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Neurotoxicity Research

, Volume 35, Issue 3, pp 530–541 | Cite as

Kynurenine 3-Monooxygenase Activity in Human Primary Neurons and Effect on Cellular Bioenergetics Identifies New Neurotoxic Mechanisms

  • Gloria Castellano-Gonzalez
  • Kelly R. Jacobs
  • Emily Don
  • Nicholas J. Cole
  • Seray Adams
  • Chai K. Lim
  • David B. LovejoyEmail author
  • Gilles J. GuilleminEmail author
Original Article
  • 121 Downloads

Abstract

Upregulation of the kynurenine pathway (KP) of tryptophan metabolism is commonly observed in neurodegenerative disease. When activated, L-kynurenine (KYN) increases in the periphery and central nervous system where it is further metabolised to other neuroactive metabolites including 3-hydroxykynurenine (3-HK), kynurenic acid (KYNA) and quinolinic acid (QUIN). Particularly biologically relevant metabolites are 3-HK and QUIN, formed downstream of the enzyme kynurenine 3-monooxygenase (KMO) which plays a pivotal role in maintaining KP homeostasis. Indeed, excessive production of 3-HK and QUIN has been described in neurodegenerative disease including Alzheimer’s disease and Huntington’s disease. In this study, we characterise KMO activity in human primary neurons and identified new mechanisms by which KMO activation mediates neurotoxicity. We show that while transient activation of the KP promotes synthesis of the essential co-enzyme nicotinamide adenine dinucleotide (NAD+), allowing cells to meet short-term increased energy demands, chronic KMO activation induces production of reactive oxygen species (ROS), mitochondrial damage and decreases spare-respiratory capacity (SRC). We further found that these events generate a vicious-cycle, as mitochondrial dysfunction further shunts the KP towards the KMO branch of the KP to presumably enhance QUIN production. These mechanisms may be especially relevant in neurodegenerative disease as neurons are highly sensitive to oxidative stress and mitochondrial impairment.

Keywords

Kynurenine pathway Kynurenine 3-monooxygenase Oxidative stress Mitochondrial dysfunction 

Abbreviations

3-HK

3-Hydroxykynurenine

AA

Anthranilic acid

AD

Alzheimer’s disease

CNS

Central nervous system

DAPI

4,6-Diamindino-2-phenylindole

DCF

2-,7-Dichlorofluorescin

ETS

Electron transport system

FAD

Flavin adenine dinucleotide

FCCP

Carbonyl cyanide-4-(trifluoromethoxy)phenylhydrazone

H2O2

Hydrogen peroxide

HD

Huntington’s Disease

HPLC

High-performance liquid chromatography

IDO1

Indoleamine 2,3-dioxygenase 1

IDO2

Indoleamine 2,3-dioxygenase 2

INF-γ

Interferon gamma

KAT

Kynurenine aminotransferase

KMO

Kynurenine 3-monooxygenase

KP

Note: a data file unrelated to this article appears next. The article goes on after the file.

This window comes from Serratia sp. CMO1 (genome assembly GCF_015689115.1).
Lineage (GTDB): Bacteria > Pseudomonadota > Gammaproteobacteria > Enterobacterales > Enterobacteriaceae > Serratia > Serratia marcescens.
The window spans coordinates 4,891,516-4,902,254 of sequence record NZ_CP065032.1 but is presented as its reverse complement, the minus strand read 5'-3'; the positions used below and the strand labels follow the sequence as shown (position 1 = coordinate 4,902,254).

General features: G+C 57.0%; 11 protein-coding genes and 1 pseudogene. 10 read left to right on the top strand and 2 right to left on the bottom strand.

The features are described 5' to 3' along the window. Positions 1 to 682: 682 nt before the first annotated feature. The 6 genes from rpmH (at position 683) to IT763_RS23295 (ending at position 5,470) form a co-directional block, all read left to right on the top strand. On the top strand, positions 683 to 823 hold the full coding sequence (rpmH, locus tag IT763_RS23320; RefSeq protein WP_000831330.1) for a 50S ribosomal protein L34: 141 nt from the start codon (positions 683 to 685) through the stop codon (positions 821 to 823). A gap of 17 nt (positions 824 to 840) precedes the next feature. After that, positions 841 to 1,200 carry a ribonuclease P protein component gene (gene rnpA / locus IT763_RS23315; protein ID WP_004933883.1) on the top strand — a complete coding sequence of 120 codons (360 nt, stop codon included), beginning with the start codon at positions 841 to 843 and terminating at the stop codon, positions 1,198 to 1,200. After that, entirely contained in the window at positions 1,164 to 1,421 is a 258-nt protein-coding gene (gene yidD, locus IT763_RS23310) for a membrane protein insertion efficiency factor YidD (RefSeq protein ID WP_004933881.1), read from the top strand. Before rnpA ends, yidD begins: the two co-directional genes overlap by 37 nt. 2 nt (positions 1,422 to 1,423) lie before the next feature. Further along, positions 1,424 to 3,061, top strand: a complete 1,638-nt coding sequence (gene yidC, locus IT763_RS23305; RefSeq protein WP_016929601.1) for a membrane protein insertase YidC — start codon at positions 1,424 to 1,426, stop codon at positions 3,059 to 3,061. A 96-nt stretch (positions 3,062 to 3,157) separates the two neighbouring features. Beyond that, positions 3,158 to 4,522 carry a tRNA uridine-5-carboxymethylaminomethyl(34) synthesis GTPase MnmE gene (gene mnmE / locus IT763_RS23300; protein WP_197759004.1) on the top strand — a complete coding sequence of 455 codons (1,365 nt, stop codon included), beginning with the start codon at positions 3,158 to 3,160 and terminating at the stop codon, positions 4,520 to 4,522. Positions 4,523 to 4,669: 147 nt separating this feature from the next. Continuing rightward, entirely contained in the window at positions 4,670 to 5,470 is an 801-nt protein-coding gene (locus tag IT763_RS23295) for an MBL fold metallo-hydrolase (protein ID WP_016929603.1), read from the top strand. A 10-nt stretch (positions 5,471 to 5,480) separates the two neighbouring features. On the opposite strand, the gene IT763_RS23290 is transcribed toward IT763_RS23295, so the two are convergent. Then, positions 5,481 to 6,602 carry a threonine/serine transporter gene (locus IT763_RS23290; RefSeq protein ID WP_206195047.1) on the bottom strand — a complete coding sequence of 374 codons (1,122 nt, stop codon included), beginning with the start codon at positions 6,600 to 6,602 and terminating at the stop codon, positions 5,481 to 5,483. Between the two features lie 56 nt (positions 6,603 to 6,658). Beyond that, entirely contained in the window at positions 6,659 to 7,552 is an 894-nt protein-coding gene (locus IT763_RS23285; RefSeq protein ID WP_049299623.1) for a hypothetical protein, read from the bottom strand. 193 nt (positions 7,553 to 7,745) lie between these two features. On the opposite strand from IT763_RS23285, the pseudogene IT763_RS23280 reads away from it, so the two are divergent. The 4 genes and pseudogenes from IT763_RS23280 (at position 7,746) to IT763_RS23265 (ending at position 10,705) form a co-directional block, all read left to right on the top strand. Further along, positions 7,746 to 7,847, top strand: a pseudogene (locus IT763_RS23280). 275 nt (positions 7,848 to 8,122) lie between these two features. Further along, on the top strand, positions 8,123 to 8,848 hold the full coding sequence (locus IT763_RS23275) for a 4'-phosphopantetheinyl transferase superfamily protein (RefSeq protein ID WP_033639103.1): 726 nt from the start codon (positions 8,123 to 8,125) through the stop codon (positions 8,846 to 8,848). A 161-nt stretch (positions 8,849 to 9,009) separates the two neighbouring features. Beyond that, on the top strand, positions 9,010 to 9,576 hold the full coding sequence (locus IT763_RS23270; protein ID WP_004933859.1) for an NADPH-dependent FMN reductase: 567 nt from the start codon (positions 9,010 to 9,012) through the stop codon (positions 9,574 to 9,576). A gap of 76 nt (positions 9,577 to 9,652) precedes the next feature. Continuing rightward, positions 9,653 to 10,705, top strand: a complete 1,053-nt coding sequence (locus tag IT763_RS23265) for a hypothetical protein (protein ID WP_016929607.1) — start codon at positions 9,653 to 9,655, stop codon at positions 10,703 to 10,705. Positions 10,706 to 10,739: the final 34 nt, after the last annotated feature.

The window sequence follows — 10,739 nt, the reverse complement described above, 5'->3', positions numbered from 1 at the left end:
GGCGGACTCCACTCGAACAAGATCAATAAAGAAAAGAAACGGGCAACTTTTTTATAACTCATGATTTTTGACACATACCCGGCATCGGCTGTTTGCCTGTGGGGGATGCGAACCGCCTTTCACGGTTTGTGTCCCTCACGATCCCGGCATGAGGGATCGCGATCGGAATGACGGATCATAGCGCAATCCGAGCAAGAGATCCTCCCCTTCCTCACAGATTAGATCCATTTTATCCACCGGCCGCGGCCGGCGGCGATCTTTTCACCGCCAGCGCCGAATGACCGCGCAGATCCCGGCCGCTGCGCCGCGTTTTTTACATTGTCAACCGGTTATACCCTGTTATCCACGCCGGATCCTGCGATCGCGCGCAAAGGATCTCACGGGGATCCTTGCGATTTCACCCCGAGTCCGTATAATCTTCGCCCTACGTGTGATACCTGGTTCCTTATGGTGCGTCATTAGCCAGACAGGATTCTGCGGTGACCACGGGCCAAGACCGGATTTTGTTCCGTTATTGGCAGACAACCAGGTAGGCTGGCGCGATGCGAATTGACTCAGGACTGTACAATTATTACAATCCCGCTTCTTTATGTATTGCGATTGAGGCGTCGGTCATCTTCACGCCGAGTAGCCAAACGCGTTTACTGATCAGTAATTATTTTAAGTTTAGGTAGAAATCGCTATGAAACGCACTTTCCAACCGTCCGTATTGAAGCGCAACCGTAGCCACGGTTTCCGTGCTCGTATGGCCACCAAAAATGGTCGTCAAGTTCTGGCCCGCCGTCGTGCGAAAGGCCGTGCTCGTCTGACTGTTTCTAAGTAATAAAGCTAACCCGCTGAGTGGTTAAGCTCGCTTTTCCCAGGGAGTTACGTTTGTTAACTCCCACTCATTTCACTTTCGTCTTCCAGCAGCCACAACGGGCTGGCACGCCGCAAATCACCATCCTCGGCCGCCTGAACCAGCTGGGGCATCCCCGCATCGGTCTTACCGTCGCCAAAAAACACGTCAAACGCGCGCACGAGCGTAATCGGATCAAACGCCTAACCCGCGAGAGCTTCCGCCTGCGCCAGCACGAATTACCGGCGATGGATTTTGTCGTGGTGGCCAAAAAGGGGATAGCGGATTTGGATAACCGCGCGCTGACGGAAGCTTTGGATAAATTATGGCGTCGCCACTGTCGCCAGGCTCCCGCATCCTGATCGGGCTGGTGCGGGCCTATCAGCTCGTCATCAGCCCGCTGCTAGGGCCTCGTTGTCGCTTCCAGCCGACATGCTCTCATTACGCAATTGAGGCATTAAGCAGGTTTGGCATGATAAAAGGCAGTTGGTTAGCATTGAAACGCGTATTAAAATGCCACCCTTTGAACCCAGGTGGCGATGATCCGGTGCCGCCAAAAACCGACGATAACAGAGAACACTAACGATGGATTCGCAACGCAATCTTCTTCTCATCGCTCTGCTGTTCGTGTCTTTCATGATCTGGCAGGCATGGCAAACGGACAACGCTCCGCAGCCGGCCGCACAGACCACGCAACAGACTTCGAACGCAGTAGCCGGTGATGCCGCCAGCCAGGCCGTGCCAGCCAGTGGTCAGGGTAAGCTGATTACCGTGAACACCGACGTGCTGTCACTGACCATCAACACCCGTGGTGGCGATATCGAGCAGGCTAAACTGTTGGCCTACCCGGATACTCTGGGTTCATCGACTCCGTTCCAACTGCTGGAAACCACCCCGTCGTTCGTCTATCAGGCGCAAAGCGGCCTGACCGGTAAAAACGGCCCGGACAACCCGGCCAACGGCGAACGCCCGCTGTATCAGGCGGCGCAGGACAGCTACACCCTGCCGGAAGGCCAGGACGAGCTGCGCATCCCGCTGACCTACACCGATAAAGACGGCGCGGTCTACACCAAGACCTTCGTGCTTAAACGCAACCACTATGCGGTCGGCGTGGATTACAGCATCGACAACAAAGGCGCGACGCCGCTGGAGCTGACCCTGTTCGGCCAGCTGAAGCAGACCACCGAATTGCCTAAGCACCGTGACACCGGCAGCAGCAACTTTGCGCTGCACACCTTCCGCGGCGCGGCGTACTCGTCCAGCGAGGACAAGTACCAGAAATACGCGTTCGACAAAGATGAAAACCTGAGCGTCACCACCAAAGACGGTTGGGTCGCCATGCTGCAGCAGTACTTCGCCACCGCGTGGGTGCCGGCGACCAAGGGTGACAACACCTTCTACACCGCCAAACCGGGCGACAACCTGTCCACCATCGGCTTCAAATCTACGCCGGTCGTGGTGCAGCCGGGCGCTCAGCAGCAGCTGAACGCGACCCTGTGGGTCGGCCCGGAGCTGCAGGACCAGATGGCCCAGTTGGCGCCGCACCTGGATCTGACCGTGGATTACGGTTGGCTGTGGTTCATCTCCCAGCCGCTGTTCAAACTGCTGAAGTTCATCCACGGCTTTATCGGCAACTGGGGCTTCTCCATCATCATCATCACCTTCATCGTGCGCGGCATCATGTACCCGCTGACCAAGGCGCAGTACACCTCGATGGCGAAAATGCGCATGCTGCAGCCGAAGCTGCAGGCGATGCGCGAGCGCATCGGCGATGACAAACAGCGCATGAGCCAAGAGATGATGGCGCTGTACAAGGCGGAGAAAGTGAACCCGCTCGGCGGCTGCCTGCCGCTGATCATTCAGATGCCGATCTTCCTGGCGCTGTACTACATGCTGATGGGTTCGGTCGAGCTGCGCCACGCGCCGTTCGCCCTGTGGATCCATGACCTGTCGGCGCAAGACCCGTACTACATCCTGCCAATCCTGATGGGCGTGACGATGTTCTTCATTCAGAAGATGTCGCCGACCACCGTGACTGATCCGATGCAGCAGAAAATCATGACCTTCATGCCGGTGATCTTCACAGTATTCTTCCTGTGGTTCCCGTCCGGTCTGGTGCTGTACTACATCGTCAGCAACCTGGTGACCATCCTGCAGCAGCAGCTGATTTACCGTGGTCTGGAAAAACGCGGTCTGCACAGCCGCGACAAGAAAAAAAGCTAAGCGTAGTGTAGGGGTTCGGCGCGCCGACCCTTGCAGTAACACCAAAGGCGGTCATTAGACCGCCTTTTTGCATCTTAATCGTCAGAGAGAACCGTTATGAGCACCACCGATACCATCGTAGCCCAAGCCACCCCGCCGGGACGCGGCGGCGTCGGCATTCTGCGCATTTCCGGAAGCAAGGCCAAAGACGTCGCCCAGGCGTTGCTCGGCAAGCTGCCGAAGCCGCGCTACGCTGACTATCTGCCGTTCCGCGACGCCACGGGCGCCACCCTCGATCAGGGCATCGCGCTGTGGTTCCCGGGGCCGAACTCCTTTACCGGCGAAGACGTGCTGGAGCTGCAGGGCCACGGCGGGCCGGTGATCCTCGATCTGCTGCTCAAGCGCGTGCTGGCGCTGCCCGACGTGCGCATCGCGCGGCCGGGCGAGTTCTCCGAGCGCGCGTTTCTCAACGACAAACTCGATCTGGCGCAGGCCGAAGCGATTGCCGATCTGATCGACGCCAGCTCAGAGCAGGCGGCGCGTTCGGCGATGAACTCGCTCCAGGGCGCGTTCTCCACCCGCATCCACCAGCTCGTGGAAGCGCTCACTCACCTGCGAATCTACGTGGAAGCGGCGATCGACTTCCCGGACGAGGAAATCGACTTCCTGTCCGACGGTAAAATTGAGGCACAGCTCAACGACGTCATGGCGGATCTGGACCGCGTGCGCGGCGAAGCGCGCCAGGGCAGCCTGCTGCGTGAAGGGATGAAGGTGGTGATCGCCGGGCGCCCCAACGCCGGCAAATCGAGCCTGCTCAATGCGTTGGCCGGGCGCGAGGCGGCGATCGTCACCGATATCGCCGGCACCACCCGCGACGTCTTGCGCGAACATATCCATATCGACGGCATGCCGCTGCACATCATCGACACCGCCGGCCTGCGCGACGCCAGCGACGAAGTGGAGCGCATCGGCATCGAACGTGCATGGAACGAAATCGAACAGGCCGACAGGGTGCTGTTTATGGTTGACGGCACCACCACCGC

Kynurenine pathway

KYN

Kynurenine

KYNA

Kynurenic acid

KYNU

Kynureninase

MR

Maximal respiration

NAD

Nicotinamide adenine dinucleotide

NADPH

Nicotinamide adenine dinucleotide phosphate

NMDA

N-methyl-D-aspartate

OCR

Oxygen consumption rate

PBS

Phosphate-buffered saline

QUIN

Quinolinic acid

R123

Rhodamine 123

ROS

Reactive oxygen species

ROX

Residual oxygen consumption/non-mitochondrial respiration

RT

Room temperature

SRC

Spare respiratory capacity

TDO

Tryptophan 2,3-dioxygenase

TRP

Tryptophan

UHPLC

Ultra-high performance liquid chromatography

α7nAChR

α-7 nicotinic acetyl choline receptor

ΔΨm

Mitochondrial membrane potential

Notes

Acknowledgements

This work was supported by the National Health and Medical Research Council (NHMRC), the Australian Research Council (ARC), Macquarie University, The Snow Foundation and the Ramaciotti Perpetual Foundation (Australia). Dr. Gloria Castellano-Gonzalez was a recipient of the Macquarie University international scholarship.

Compliance with Ethical Standards

Conflict of Interest

The authors declare that they have no conflict of interest.

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Copyright information

© Springer Science+Business Media, LLC, part of Springer Nature 2019

Authors and Affiliations

  • Gloria Castellano-Gonzalez
    • 1
  • Kelly R. Jacobs
    • 1
  • Emily Don
    • 2
  • Nicholas J. Cole
    • 2
  • Seray Adams
    • 1
  • Chai K. Lim
    • 1
  • David B. Lovejoy
    • 1
    Email author
  • Gilles J. Guillemin
    • 1
    Email author
  1. 1.Neuroinflammation Group, Centre for Motor Neuron Disease Research, Department of Biomedical Sciences, Faculty of Medicine and Health Sciences (FMHS)Macquarie UniversityNorth RydeAustralia
  2. 2.Centre for Motor Neuron Disease Research, Department of Biomedical Sciences, Faculty of Medicine and Health Sciences (FMHS)Macquarie UniversityNorth RydeAustralia

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